Revelation 21:1-6




IMG_1346Jens died.  Two words that I cannot comprehend fitting together.

My sweet brother-in-law, Jens, Sten’s youngest brother, died on Saturday skiing with their older brother, Peder, and two friends.  A relatively small avalanche swept him over a cliff and was dead when Peder found him a minute later.  Here are the reports:  Bozeman Daily Chronicle      Montana Avalanche Report

Here is a recent video account of the accident by Gallatin National Forest Avalanche Center

I flew back to Bozeman yesterday and will be here for the week.  The memorial service for Jens will be this Saturday, April 18th at 3pm at Journey Church.  I hope to get more details out soon for those that live in the area and want to help.

Below is a post I started a week ago.  I will leave it for you as is.  It is about needing to grieve, about needing to be given permission to let loss be loss, weighty, aching loss.  Whether in sudden death or long tortuous demise, the loss is real and we must give room and allow the dark to be felt, the ravaging pain to sear.  There is hope, there is beauty but please, don’t cut short deep cavernous grief.   It is in truth, a strange accounting, a survey of all that was good, that was treasured and dear.  To cut that off, to force its dilution is in fact requiring one to forgo assessing the bounty.  Let the sorrow come, the tears flow and flow, the gut ache, let every joy past be remembered and every future, earthly joy lost, be mourned.

My fingers shake this morning as I call the hospital from my kitchen counter in Bozeman.  Once again I fear the numbers.  With an adjustment of meds, Allistaire’s heart has actually once again improved after a drop two weeks ago.  Two Mondays ago, her Ejection Fraction dropped to 23 (previously 35) and so she was put back on .3 of Milrinone, the Isosorbidedinitrate-Hydralazine was dropped and a very low dose of Carvedilol was added.  The idea is to keep her at .3 for a while and maximize her oral cardiac meds.  Her Ejection Fraction last Monday was 34.  She is set to get another echo this morning and today her BNP is 369, a beautifully low number. So I am hopeful that her heart may continue to slowly improve.

What has my hands trembling are her dropping blood counts.  We are mere days from the end of this 28-day cycle of chemo and yet Allistaire’s ANC today is 18.  It has continuously dropped over the month, and this in the face of a chemo that is not supposed to significantly suppress blood counts.  The other concern is her rising Uric Acid and Phosphorous numbers which can be a sign of tumor lysis, specifically leukemia.  A flow cytometry test was done on her peripheral blood last week looking for leukemia.  Thankfully the test came back zero percent leukemia.  So the question is, are these dropping blood counts from a severely weekend marrow that collapses at the slightest insult and the electrolyte numbers askew from the result of other meds?  Or are these all evidences of a marrow packed with leukemia cells, not allowing healthy cells to grow.  We will soon know.  On Tuesday she is scheduled to get her first bone marrow test since December.  The cardiologist feels that the improvement in her heart function makes the risk of anesthesia reasonable.  The procedure will be done in the OR with the aid of the cardiac anesthesia team because the risk is still greater than it normally would be.  Depending on the timing, we should hear results as early as Wednesday evening.  If Allistaire handles the anesthesia well, a PET/CT will also be scheduled.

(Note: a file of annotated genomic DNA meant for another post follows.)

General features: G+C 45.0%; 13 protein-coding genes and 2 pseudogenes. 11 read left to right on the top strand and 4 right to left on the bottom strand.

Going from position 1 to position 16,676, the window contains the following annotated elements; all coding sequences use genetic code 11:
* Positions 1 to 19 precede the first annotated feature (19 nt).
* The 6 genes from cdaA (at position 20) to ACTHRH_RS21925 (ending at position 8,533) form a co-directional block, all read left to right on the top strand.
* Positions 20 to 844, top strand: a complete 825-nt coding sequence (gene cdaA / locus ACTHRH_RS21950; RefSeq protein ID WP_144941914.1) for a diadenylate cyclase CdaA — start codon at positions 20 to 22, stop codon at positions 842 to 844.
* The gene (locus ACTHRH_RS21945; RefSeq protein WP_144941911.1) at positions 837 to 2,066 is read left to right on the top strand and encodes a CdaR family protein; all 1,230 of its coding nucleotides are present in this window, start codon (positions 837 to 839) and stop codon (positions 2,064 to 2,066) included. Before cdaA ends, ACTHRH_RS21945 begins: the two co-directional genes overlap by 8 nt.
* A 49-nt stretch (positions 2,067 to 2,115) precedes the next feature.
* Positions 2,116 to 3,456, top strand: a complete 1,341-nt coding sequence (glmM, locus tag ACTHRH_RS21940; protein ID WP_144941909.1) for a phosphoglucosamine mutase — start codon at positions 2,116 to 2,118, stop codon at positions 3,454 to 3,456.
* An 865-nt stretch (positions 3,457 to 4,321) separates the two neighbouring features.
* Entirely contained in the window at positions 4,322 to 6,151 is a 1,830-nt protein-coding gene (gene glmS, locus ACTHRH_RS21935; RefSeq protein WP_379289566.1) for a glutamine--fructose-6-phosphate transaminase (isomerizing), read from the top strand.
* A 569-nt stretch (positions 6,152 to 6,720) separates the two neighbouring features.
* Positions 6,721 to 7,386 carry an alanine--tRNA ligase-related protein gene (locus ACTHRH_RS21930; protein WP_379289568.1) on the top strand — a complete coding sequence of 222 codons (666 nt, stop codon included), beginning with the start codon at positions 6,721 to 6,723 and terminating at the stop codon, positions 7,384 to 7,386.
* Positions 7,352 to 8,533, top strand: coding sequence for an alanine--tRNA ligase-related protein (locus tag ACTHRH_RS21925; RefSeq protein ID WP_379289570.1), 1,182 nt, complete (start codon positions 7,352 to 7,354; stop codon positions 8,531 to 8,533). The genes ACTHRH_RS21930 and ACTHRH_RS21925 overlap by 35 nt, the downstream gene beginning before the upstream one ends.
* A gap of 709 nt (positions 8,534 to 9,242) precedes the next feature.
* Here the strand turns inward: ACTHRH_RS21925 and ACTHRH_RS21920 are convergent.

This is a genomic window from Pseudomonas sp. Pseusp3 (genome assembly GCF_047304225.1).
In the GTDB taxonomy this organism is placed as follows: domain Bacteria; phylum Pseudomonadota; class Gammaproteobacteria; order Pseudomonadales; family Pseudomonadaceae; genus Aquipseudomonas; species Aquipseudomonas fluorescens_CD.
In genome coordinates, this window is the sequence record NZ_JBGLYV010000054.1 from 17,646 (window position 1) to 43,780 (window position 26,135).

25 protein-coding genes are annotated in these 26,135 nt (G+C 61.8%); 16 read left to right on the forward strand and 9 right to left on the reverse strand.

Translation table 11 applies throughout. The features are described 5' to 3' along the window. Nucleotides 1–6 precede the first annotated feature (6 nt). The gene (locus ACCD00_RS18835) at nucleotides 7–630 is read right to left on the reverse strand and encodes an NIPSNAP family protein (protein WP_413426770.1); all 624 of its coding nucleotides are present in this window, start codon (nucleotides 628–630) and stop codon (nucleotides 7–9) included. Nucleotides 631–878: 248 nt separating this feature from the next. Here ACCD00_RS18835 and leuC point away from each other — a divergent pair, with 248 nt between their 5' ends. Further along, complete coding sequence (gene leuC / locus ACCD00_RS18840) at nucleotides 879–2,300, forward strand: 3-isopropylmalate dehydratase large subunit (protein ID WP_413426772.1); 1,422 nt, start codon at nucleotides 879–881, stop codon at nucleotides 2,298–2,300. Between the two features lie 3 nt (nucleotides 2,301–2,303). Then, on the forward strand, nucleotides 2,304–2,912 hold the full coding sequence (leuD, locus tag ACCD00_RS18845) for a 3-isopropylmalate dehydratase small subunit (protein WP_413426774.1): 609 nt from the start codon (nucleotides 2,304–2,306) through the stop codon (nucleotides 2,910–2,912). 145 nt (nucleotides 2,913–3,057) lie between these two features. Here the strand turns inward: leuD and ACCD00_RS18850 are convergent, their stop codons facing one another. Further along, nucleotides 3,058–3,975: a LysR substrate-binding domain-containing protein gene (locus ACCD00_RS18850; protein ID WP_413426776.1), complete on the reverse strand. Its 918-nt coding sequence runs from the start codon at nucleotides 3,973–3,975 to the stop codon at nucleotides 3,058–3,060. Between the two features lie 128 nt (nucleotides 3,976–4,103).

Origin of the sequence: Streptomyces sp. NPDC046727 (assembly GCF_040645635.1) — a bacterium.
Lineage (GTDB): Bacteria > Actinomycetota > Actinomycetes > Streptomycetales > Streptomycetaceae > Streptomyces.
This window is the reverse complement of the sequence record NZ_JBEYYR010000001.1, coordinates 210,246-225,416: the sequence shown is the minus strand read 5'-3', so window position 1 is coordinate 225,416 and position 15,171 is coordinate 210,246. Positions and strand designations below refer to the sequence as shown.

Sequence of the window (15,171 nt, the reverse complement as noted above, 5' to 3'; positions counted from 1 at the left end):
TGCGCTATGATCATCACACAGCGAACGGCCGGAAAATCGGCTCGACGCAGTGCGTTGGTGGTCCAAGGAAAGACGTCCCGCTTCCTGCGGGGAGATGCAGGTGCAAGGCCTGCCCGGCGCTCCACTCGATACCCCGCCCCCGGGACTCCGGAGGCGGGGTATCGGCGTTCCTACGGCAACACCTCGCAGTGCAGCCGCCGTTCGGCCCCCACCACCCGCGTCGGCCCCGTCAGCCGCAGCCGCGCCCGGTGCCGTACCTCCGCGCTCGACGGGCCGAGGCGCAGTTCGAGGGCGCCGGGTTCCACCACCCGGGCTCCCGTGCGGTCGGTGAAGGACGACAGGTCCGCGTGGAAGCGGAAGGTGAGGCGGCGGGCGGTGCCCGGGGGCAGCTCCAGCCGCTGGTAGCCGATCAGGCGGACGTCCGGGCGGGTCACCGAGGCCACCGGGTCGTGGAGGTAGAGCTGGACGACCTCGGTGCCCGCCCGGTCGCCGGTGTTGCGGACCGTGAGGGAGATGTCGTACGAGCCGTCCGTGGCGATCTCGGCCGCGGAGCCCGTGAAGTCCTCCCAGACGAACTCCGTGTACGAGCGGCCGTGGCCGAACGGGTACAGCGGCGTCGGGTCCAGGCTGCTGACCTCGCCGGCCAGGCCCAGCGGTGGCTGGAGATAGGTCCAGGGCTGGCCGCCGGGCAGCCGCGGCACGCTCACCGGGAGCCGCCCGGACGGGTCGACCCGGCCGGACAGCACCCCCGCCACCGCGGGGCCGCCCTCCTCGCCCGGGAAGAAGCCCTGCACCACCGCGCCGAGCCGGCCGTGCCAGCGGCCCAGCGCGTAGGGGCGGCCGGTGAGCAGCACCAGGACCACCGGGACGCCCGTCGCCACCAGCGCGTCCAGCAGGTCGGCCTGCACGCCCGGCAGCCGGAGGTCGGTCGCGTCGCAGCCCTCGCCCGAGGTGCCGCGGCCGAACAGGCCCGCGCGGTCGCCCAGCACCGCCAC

I already had a plane ticket to fly out here for this coming Wednesday night, not having the bone marrow test yet on the radar.  Once it was scheduled, I realized that this could be a wonderful week with good news, or a devastating one.  If Allistaire’s marrow has a significant amount of cancer, at most we might have one last round of chemo to try.  Or we may have nothing left.  Despite all of this, she herself is full of joy and life and delight with long luxurious lashes and the softest light brown fuzzy hair.  We have been up on the cancer unit for a week, enjoying a fantastic view and the joy of familiar loving faces.  She has not been in pain and is eating okay, throwing up just every now and then.  My wonderful parents will be with her for the week.  I am blessed to have their amazing help.